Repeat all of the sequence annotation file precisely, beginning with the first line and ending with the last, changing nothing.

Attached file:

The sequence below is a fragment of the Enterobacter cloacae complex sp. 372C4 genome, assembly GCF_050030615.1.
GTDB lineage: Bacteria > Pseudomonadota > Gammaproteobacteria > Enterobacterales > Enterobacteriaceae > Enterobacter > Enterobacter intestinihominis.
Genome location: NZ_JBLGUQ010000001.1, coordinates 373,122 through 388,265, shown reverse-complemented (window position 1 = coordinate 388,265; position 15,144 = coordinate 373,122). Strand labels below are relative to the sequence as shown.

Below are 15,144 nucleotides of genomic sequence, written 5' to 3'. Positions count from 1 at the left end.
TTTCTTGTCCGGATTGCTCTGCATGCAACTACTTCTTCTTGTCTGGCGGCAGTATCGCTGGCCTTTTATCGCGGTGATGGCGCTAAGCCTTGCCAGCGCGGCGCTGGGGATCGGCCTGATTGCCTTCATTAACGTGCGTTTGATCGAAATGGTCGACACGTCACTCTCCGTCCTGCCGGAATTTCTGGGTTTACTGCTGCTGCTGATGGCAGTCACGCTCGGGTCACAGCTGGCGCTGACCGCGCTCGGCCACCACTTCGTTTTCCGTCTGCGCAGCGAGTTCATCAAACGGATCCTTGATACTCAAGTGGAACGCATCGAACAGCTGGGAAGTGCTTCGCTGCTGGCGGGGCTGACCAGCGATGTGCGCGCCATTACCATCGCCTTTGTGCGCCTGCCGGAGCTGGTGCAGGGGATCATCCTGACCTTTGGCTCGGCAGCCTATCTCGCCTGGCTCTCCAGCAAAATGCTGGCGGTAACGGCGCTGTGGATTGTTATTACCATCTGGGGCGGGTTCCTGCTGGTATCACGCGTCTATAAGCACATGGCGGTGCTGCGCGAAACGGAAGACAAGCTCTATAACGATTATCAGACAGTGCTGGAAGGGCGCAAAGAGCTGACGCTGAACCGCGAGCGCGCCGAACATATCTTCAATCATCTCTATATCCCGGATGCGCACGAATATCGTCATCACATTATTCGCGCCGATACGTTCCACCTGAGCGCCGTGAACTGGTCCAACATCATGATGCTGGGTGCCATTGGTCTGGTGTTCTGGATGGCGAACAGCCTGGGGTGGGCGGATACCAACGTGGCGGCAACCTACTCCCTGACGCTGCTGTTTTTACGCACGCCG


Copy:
The sequence below is a fragment of the Enterobacter cloacae complex sp. 372C4 genome, assembly GCF_050030615.1.
GTDB lineage: Bacteria > Pseudomonadota > Gammaproteobacteria > Enterobacterales > Enterobacteriaceae > Enterobacter > Enterobacter intestinihominis.
Genome location: NZ_JBLGUQ010000001.1, coordinates 373,122 through 388,265, shown reverse-complemented (window position 1 = coordinate 388,265; position 15,144 = coordinate 373,122). Strand labels below are relative to the sequence as shown.

Below are 15,144 nucleotides of genomic sequence, written 5' to 3'. Positions count from 1 at the left end.
TTTCTTGTCCGGATTGCTCTGCATGCAACTACTTCTTCTTGTCTGGCGGCAGTATCGCTGGCCTTTTATCGCGGTGATGGCGCTAAGCCTTGCCAGCGCGGCGCTGGGGATCGGCCTGATTGCCTTCATTAACGTGCGTTTGATCGAAATGGTCGACACGTCACTCTCCGTCCTGCCGGAATTTCTGGGTTTACTGCTGCTGCTGATGGCAGTCACGCTCGGGTCACAGCTGGCGCTGACCGCGCTCGGCCACCACTTCGTTTTCCGTCTGCGCAGCGAGTTCATCAAACGGATCCTTGATACTCAAGTGGAACGCATCGAACAGCTGGGAAGTGCTTCGCTGCTGGCGGGGCTGACCAGCGATGTGCGCGCCATTACCATCGCCTTTGTGCGCCTGCCGGAGCTGGTGCAGGGGATCATCCTGACCTTTGGCTCGGCAGCCTATCTCGCCTGGCTCTCCAGCAAAATGCTGGCGGTAACGGCGCTGTGGATTGTTATTACCATCTGGGGCGGGTTCCTGCTGGTATCACGCGTCTATAAGCACATGGCGGTGCTGCGCGAAACGGAAGACAAGCTCTATAACGATTATCAGACAGTGCTGGAAGGGCGCAAAGAGCTGACGCTGAACCGCGAGCGCGCCGAACATATCTTCAATCATCTCTATATCCCGGATGCGCACGAATATCGTCATCACATTATTCGCGCCGATACGTTCCACCTGAGCGCCGTGAACTGGTCCAACATCATGATGCTGGGTGCCATTGGTCTGGTGTTCTGGATGGCGAACAGCCTGGGGTGGGCGGATACCAACGTGGCGGCAACCTACTCCCTGACGCTGCTGTTTTTACGCACGCCG